Liberia: National Human Rights Commission Wants State Security Apparatus Be Held Liable for Violation of Rights during State of Emergency

INCHR Acting Commissioner Rev. Bartholomew B. Colley (ATTY) in the center, along with staffs at the press conference

Monrovia – The Independent National Commission on Human Rights (INCHR) has sounded the clarion that state security personnel should be held liable for any rights violations during this 21-day State of Emergency.

By J.H. Webster Clayeh (0886729972) [email protected]

President George Weah ordered the State of Emergency on Wednesday, April 8, as part of the government’s measure aimed at stopping the spread of the 2019 Novel Coronavirus.

The rights commission said while it appreciates the call for the military and other para-military personnel to assist in the enforcement of the public health emergency, the Commission states emphatically that “law enforcers” should be held liable for any violation of international human rights and humanitarian laws.

The INCHR’s Act of 2005 provides that, ‘The Commission shall have general competence to protect and promote human rights in the Republic of Liberia according to the provision of the Act, the Constitution of Liberia, and other relevant laws of Liberia.’

Just on day one of the three-week SOE, lots of pictures on social media show that some individuals were mercilessly flogged by state security officers for not being at their homes after the 3 pm, the set time for the closure of all commercial activities.

Among those beaten by state security was the wife of Mr. Theophilus S. Seeton, a Liberian journalist.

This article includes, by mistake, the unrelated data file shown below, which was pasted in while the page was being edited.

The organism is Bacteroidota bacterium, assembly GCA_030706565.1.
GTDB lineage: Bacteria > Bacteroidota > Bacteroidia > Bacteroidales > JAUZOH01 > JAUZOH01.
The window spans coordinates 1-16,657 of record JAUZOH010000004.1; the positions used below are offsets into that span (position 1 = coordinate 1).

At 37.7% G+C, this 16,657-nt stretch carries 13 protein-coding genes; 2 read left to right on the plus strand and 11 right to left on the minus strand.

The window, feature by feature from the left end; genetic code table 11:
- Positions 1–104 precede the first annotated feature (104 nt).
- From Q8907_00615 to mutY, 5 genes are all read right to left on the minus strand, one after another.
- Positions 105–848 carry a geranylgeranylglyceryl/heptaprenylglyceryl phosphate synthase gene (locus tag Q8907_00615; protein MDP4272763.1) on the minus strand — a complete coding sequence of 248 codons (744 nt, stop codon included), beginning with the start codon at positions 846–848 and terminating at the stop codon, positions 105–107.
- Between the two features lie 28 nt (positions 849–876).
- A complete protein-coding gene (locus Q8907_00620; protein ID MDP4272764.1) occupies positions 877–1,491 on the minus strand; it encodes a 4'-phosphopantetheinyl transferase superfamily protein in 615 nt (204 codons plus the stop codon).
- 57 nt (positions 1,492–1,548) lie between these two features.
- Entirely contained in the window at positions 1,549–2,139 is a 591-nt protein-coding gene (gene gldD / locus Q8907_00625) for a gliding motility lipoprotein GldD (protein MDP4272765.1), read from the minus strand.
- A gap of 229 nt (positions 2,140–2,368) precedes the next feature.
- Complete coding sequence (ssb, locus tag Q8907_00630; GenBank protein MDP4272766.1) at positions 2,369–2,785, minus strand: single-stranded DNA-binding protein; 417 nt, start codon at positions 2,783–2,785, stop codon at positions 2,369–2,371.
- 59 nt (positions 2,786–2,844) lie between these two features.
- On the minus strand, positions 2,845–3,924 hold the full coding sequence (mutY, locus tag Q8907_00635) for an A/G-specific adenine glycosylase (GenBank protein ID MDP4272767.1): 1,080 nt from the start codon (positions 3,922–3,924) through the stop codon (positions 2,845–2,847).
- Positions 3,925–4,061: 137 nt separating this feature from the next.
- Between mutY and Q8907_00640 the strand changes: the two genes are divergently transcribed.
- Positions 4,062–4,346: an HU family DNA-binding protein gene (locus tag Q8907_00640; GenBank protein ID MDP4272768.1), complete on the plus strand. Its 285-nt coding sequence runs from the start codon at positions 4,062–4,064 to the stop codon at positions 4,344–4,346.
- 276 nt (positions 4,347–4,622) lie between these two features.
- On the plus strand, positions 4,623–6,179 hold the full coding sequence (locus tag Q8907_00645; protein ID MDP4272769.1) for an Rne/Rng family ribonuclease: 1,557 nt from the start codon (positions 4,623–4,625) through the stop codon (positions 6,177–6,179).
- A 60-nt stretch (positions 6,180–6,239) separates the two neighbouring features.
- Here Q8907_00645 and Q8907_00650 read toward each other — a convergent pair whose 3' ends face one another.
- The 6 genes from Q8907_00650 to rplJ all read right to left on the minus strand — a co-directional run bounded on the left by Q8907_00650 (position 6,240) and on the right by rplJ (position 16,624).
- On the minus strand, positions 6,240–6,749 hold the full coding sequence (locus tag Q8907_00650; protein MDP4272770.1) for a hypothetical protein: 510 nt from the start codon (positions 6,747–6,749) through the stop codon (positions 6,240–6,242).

According to what her husband had posted on social media, Mrs. Seeton had gone to park her car at the community parking lot, which is a two-minute walk away from her house. On her way walking back, she met some police officers, who beat on her. The picture that circulated on social media, she was bleeding from her mouth.

The Government’s declaration of the state of emergency (SOE) (public health emergency) should uphold the principle of legality and rule of law

INCHR Acting Commissioner Rev. Bartholomew B. Colley

Speaking to journalists at INCHR’s office on 20 Street, Sinkor, on Friday, the Acting Commissioner Rev. Bartholomew B. Colley said despite effort on the part of the Government to call on all citizens and residents alike to respect and abide by all regulations aimed at keeping the population safe, state security officers will be held liable for the violation of human rights.

“The Government’s declaration of the state of emergency (SOE) (public health emergency) should uphold the principle of legality and rule of law,” INCHR Acting Commissioner said.

Atty. Colley had called on the Legislature to make sure the President spells out those rights to be affected before endorsing the State of Emergency.

INCHR Acting Commission further said: “The suspension or derogation of rights under international human rights standards should be expressed and not implied.”

He added: “This will allow INCHR and other human rights groups to monitor and ensure that the enforcement is strictly in line with public health.”

INCHR also cautioned the government to be gender-sensitive when dealing with people with the symptoms of COVID-19.

“Priority for testing pregnant women with COVID-19 symptoms, isolation of pregnancy wards from COVID-19 and extra care for women in delivery should be considered. The protection of the Sexual Reproductive Health Rights of women is critical during this time of the pandemic,” he said. Atty. Colley added: “Access to safe delivery, use of contraception, treatment of STIs should be made available at all times.  Hence, the Government should ensure that there is enough information for women to access hospital maternity facilities without fear and the misconception about the spread of the COVID-19.”